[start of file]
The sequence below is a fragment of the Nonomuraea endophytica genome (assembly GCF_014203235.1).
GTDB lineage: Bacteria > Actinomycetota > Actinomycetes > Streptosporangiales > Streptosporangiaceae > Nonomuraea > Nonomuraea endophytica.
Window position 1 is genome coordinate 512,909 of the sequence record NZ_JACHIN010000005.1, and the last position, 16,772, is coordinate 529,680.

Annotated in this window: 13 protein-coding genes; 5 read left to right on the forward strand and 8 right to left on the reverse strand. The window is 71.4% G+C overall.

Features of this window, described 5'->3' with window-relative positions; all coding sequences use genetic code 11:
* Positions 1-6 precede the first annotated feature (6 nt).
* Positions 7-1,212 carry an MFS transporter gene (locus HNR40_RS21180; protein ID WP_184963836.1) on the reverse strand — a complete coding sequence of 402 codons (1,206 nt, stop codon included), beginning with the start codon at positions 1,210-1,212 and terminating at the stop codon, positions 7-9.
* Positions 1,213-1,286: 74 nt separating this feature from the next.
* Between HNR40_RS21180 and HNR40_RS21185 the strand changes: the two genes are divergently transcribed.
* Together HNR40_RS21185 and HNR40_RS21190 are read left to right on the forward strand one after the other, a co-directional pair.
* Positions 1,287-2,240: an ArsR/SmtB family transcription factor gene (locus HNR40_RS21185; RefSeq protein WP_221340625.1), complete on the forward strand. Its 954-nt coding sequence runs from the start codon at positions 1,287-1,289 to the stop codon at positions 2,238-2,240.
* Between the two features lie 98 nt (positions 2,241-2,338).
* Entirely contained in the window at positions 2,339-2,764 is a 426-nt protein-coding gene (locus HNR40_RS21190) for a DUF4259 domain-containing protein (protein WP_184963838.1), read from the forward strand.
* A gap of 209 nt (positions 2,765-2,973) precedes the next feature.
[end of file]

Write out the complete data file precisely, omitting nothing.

The sequence below is a fragment of the Nonomuraea endophytica genome (assembly GCF_014203235.1).
GTDB lineage: Bacteria > Actinomycetota > Actinomycetes > Streptosporangiales > Streptosporangiaceae > Nonomuraea > Nonomuraea endophytica.
Window position 1 is genome coordinate 512,909 of the sequence record NZ_JACHIN010000005.1, and the last position, 16,772, is coordinate 529,680.

Annotated in this window: 13 protein-coding genes; 5 read left to right on the forward strand and 8 right to left on the reverse strand. The window is 71.4% G+C overall.

Features of this window, described 5'->3' with window-relative positions; all coding sequences use genetic code 11:
* Positions 1-6 precede the first annotated feature (6 nt).
* Positions 7-1,212 carry an MFS transporter gene (locus HNR40_RS21180; protein ID WP_184963836.1) on the reverse strand — a complete coding sequence of 402 codons (1,206 nt, stop codon included), beginning with the start codon at positions 1,210-1,212 and terminating at the stop codon, positions 7-9.
* Positions 1,213-1,286: 74 nt separating this feature from the next.
* Between HNR40_RS21180 and HNR40_RS21185 the strand changes: the two genes are divergently transcribed.
* Together HNR40_RS21185 and HNR40_RS21190 are read left to right on the forward strand one after the other, a co-directional pair.
* Positions 1,287-2,240: an ArsR/SmtB family transcription factor gene (locus HNR40_RS21185; RefSeq protein WP_221340625.1), complete on the forward strand. Its 954-nt coding sequence runs from the start codon at positions 1,287-1,289 to the stop codon at positions 2,238-2,240.
* Between the two features lie 98 nt (positions 2,241-2,338).
* Entirely contained in the window at positions 2,339-2,764 is a 426-nt protein-coding gene (locus HNR40_RS21190) for a DUF4259 domain-containing protein (protein WP_184963838.1), read from the forward strand.
* A gap of 209 nt (positions 2,765-2,973) precedes the next feature.